Facts: P’s husband parked her car in the parking garage of D’s hotel. She was not
staying at the hotel.
Issue: Is the operator of a commercial parking garage liable for theft of a vehicle during
the absence of the owner based on a bailee-bailor relationship?
Holding: Affirmed in favor of P.
Rationale:
– the realities of the park-and-lock operators are to provide attendants with
protection. In practicality, the operator does assume control and custody over the
vehicles parked. Limiting access thereto and requiring the presentation of a ticket
upon exit. Here, there was no other exit from which the vehicle could have been
driven. The area was enclosed, there were security guards, and one exit where a
ticket needed to be presented to the attendant.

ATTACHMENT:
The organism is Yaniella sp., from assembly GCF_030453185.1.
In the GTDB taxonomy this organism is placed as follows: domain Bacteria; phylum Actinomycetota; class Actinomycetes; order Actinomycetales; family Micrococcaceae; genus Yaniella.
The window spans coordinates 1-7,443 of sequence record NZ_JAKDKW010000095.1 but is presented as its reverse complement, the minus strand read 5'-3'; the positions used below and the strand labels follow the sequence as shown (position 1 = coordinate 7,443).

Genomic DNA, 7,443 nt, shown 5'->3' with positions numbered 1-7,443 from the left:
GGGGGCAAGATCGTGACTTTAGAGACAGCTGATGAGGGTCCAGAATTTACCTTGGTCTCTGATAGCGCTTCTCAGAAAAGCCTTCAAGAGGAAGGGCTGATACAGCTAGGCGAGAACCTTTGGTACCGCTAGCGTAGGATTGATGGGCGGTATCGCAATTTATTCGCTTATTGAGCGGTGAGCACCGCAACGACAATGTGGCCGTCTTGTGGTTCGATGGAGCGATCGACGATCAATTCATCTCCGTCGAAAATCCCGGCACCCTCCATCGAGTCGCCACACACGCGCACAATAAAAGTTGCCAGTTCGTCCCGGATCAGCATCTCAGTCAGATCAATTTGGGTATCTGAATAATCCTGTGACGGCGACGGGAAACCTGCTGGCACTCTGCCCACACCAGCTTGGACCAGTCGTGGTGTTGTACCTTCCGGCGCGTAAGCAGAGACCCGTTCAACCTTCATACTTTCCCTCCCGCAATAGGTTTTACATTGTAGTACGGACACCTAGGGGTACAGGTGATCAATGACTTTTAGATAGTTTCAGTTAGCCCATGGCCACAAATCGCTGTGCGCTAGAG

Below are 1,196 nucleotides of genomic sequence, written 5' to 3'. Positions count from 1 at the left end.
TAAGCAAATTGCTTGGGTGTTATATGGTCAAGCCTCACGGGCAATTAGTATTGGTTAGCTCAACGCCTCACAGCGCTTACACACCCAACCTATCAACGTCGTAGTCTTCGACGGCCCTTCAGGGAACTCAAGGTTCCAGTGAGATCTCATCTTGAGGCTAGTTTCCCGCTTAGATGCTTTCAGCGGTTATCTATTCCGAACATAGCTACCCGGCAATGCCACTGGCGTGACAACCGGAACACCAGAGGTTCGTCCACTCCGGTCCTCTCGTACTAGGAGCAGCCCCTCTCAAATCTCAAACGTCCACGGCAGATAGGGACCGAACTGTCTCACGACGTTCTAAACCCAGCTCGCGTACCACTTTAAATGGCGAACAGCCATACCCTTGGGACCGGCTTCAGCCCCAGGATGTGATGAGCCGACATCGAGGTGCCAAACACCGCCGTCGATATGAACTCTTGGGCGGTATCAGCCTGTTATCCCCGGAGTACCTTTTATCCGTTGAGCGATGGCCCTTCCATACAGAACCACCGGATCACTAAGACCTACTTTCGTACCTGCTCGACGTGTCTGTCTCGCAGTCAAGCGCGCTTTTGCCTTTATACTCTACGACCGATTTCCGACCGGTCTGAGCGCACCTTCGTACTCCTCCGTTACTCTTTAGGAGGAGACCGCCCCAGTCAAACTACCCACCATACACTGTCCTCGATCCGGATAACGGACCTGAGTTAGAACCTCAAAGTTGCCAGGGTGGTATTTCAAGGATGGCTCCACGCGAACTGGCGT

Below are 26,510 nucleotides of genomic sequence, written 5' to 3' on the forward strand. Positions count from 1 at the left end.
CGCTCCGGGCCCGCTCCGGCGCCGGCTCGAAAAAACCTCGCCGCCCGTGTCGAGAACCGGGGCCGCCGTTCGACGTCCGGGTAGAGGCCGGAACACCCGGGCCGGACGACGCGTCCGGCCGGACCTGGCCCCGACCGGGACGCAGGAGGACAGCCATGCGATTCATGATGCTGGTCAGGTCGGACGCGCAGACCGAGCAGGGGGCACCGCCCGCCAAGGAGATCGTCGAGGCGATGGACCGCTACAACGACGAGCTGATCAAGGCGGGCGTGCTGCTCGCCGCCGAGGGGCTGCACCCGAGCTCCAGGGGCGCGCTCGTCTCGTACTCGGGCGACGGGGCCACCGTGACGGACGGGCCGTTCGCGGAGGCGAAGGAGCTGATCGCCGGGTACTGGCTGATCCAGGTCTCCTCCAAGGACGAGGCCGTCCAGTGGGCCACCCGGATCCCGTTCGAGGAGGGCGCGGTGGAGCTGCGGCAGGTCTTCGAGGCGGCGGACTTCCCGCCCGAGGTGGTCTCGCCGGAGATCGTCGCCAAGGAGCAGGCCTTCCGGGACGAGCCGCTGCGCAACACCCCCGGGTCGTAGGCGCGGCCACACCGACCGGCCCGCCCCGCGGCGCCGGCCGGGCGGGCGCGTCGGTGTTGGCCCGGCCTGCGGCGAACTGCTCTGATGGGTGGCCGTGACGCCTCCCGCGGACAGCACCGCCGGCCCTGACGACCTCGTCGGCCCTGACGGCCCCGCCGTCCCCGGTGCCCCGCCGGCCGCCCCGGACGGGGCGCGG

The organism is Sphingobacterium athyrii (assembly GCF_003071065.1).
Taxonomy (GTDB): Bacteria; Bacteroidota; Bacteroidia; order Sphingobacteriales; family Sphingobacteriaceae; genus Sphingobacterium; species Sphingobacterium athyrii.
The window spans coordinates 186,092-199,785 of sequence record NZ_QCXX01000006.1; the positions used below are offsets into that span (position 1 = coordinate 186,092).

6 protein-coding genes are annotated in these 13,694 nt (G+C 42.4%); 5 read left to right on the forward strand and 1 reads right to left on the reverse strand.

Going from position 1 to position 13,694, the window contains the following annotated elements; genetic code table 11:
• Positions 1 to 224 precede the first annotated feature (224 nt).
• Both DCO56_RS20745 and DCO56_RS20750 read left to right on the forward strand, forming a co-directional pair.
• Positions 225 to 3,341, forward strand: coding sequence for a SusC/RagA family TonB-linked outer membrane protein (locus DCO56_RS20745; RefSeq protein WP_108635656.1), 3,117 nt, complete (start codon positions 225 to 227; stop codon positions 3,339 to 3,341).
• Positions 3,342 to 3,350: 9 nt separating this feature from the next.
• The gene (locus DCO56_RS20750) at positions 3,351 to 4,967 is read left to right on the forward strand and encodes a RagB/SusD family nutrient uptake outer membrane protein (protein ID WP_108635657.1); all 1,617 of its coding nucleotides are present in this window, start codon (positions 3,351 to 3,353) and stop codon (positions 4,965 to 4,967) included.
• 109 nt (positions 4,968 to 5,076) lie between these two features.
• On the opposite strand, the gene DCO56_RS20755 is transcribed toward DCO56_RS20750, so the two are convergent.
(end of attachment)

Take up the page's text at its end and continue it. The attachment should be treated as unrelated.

– This is a situation under the traditional concept of a bailment for hire. It amounts
to more than a mere license or hiring of a space to park a vehicle, unaccompanied
by expectation of protection or other obligations upon the operator of the
establishment. (burden of proof was on D)
Dissent:
– In order for a bailment relationship to occur, there must be a full transfer, either
actual or constructive, of the property to the bailee so as to exclude it from the
possession of the owner and all other persons and to give the bailee, for the time
being, the sold custody and control thereof. Here P retained possession of the
ignition keys, he parked the car himself.
– In parking lot and garage situations, a bailment is created where the operator of
the lot or garage has knowingly and voluntarily assumed control, possession, or
custody of the vehicle. Here the ticket clearly stated that hotel had no intentions
of taking full custody of the cars of those who use the garage.